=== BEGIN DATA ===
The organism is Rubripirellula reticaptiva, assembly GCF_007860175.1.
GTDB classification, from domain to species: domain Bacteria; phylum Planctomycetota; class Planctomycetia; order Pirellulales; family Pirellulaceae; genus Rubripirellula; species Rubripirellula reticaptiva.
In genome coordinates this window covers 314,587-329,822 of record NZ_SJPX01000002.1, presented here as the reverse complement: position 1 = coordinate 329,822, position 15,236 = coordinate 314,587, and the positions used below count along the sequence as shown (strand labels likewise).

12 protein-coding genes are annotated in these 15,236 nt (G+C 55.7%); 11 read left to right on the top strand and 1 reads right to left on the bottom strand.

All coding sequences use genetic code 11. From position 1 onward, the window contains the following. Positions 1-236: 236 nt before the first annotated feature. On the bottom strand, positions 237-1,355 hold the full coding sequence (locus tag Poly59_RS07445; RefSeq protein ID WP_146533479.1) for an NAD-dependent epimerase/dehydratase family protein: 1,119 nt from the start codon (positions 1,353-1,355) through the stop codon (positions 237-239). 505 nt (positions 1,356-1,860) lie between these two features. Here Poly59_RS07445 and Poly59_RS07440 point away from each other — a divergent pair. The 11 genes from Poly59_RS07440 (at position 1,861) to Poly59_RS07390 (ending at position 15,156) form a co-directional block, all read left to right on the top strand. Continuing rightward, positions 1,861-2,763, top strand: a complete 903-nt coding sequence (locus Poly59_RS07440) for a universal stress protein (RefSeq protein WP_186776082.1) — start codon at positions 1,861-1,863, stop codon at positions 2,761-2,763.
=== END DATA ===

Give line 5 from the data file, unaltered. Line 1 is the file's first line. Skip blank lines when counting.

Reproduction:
All coding sequences use genetic code 11. From position 1 onward, the window contains the following. Positions 1-236: 236 nt before the first annotated feature. On the bottom strand, positions 237-1,355 hold the full coding sequence (locus tag Poly59_RS07445; RefSeq protein ID WP_146533479.1) for an NAD-dependent epimerase/dehydratase family protein: 1,119 nt from the start codon (positions 1,353-1,355) through the stop codon (positions 237-239). 505 nt (positions 1,356-1,860) lie between these two features. Here Poly59_RS07445 and Poly59_RS07440 point away from each other — a divergent pair. The 11 genes from Poly59_RS07440 (at position 1,861) to Poly59_RS07390 (ending at position 15,156) form a co-directional block, all read left to right on the top strand. Continuing rightward, positions 1,861-2,763, top strand: a complete 903-nt coding sequence (locus Poly59_RS07440) for a universal stress protein (RefSeq protein WP_186776082.1) — start codon at positions 1,861-1,863, stop codon at positions 2,761-2,763.